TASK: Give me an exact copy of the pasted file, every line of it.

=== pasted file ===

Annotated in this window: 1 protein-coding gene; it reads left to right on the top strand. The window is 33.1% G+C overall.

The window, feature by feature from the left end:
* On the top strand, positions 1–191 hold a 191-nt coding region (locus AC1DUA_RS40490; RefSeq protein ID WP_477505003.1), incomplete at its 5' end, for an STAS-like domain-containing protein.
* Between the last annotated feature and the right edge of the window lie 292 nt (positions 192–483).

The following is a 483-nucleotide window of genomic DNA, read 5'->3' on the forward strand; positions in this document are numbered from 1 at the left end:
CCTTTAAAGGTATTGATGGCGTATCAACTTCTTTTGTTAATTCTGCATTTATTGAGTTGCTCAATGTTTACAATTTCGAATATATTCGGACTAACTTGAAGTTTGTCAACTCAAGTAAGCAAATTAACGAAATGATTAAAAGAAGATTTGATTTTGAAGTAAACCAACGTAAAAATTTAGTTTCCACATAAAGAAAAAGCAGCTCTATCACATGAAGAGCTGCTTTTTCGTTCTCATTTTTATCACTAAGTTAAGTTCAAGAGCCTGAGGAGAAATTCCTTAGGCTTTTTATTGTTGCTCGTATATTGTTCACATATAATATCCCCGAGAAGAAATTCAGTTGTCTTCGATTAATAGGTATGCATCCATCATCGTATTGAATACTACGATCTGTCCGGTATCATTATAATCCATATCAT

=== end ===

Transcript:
Annotated in this window: 1 protein-coding gene; it reads left to right on the top strand. The window is 33.1% G+C overall.

The window, feature by feature from the left end:
* On the top strand, positions 1–191 hold a 191-nt coding region (locus AC1DUA_RS40490; RefSeq protein ID WP_477505003.1), incomplete at its 5' end, for an STAS-like domain-containing protein.
* Between the last annotated feature and the right edge of the window lie 292 nt (positions 192–483).

The following is a 483-nucleotide window of genomic DNA, read 5'->3' on the forward strand; positions in this document are numbered from 1 at the left end:
CCTTTAAAGGTATTGATGGCGTATCAACTTCTTTTGTTAATTCTGCATTTATTGAGTTGCTCAATGTTTACAATTTCGAATATATTCGGACTAACTTGAAGTTTGTCAACTCAAGTAAGCAAATTAACGAAATGATTAAAAGAAGATTTGATTTTGAAGTAAACCAACGTAAAAATTTAGTTTCCACATAAAGAAAAAGCAGCTCTATCACATGAAGAGCTGCTTTTTCGTTCTCATTTTTATCACTAAGTTAAGTTCAAGAGCCTGAGGAGAAATTCCTTAGGCTTTTTATTGTTGCTCGTATATTGTTCACATATAATATCCCCGAGAAGAAATTCAGTTGTCTTCGATTAATAGGTATGCATCCATCATCGTATTGAATACTACGATCTGTCCGGTATCATTATAATCCATATCAT